Definitely. You can see that from the outside, and when you’re here within the group, within the playing team, you can get that sense as well. It’s something that – when I was making the decision whether to stay in Adelaide or come here – I took into consideration.

    It was one of the main reasons I moved here, because of the ambition and the vision that the club and the City Group has.


    You won the FFA Cup last year, but City were eliminated in the first round of the A-League finals. Did the team feel they fell short of the admittedly high expectations, and has that spurred you on for this season?

    I don’t know whether I’d say the expectations were high. I think any team goes into the season wanting to win, and when you’re at a club like this you expect to win. Falling short and losing in the finals is something we looked at, and we were obviously disappointed with. But you move on from that, and you come into the next season looking to remedy the mistakes and fix what you need to.

    You are part of the Australian U-23 team that qualified for the AFC U-23 Championships next January, topping the group with a perfect record.

    I don’t think fans really have an insight into what it’s like going from your club team to an international team; what are some of the challenges inherent in making that transition as a player?

    First of all, you’re going in and playing with a bunch of players you’ve never played with, and some of the time you’re meeting a whole new bunch of boys, and it’s a new coach and so he can have his own system, his own style of play, and his own way of doing things.

    Luckily for me, I’ve worked with Josep Gombau before, so the system and what he was implementing before I joined was something I was already familiar with.

    We’d had a couple of camps leading in; I went to one of them in the central coast. You train a lot, but it’s tough because you only see each other for maybe a few days, and then you’re back with your club. So it’s hard to be consistent. It’s a credit to the coach and the [U-23] playing group that we managed to go there and get the job done.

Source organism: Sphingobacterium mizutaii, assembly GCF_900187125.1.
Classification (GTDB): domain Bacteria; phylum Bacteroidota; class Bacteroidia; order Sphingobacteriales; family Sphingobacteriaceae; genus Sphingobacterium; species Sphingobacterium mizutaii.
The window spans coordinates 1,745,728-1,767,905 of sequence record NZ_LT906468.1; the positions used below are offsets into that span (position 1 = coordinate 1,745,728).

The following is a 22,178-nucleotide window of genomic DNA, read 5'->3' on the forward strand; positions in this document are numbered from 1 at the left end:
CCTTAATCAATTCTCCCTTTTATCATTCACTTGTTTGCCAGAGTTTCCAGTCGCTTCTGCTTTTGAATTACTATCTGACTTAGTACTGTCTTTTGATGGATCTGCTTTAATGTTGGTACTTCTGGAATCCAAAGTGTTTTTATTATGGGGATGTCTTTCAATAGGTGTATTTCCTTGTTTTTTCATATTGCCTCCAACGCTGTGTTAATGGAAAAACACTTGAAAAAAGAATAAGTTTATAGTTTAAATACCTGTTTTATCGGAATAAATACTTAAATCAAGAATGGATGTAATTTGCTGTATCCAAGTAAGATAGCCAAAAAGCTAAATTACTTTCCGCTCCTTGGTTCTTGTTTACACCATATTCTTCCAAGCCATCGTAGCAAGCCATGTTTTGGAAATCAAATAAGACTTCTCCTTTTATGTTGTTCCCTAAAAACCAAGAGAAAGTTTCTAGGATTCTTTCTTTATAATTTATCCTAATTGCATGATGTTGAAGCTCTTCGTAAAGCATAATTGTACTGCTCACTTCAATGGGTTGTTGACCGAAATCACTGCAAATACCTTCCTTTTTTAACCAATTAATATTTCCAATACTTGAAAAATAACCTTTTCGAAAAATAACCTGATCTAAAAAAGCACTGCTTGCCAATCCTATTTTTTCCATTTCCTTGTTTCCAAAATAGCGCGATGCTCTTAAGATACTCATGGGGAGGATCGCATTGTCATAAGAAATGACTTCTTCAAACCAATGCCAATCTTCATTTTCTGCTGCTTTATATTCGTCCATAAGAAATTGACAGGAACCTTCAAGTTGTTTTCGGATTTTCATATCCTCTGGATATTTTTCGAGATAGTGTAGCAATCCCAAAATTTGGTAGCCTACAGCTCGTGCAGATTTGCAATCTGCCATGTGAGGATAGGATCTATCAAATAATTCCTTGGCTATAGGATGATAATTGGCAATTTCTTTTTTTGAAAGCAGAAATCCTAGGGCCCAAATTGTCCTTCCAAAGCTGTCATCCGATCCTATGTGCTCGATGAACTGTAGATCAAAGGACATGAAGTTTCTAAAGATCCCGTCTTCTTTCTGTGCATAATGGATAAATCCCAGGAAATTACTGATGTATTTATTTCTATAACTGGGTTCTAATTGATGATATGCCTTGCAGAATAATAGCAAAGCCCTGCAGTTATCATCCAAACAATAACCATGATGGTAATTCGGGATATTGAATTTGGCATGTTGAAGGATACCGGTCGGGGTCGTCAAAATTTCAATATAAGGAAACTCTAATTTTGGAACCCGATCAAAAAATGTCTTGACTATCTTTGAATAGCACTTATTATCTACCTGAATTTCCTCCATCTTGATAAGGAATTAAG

As you said, Josep Gombau is the U-23s head coach, and he’s a coach you worked closely with in Adelaide. Is his style different as U-23s coach than it was as Adelaide manager?

    Not really, to be honest. I think the only difference that I can say is that when I was at Adelaide and he was there, you had more time to work on things; it’s a bit more refined.

    Whereas at the national level, you only see each other for a few days, like I said, so you kind of have to cram everything in, and get that base level of what you want, more than getting all the refinements in. There’s not really that much time.

    Josep has spoken out on how important it is to have a national footballing philosophy, and a unified approach to the game throughout the national set-up. He’s been present at all of the Socceroos matches, and appears to be following the lead set by Ange Postecoglu. Did you get a sense of this playing for the U-23s?

    Somewhat. We play a bit of a different system than what you see the national team currently playing, with the three-at-the-back. But obviously Gombau is involved with the Socceroos, so there are some principles there that are the same as those that he brings into the U-23s.

    The latest FIFA 18 ratings have come out, and players all over the world are reacting to the stats they’ve been given. Melbourne City signed an e-sports FIFA player this year, who represented Australia at the FIFA Interactive World Cup.

    Do you play FIFA, what do you think of how intertwined it’s becoming with real-life football, and do you pay attention to your own or teammates’ in-game stats?

    I think a lot of footballers play FIFA, it’s a game that, even if you don’t play football, a lot of people tend to enjoy playing with friends and stuff. Being in the game, when you’re young; it’s something you always dream of achieving.

    So when you’re on there, personally, I don’t go out of my way to look at the stats, but when it’s brought up or something, I’ll always know, you know, what I’m like in the game. Yeah, it feels good to see myself ranked, I think, top five in the league.

    The club have just announced Marcin Budzinksi as a new marquee. What do you know about him, and are you excited about playing with him in the upcoming season?

    To be honest, I don’t know too much. He trained with us yesterday and today, and he looks the goods, so we’ll see how he settles into the team. I’m sure he’s come here with ambitions to do well.

    The 2017/18 A-League season begins on October 6, when Melbourne City take on the Brisbane Roar.

    Evan Morgan Grahame
    Evan Morgan Grahame

    Evan Morgan Grahame is a Melbourne-based journalist. Gleaning what he could from his brief career as a painter, the canvas of the football pitch is now his subject of contemplation, with the beautiful game sketching new, intriguing compositions every week. He has been one of The Roar's Expert columnists since 2016. Follow him on Twitter @Evan_M_G.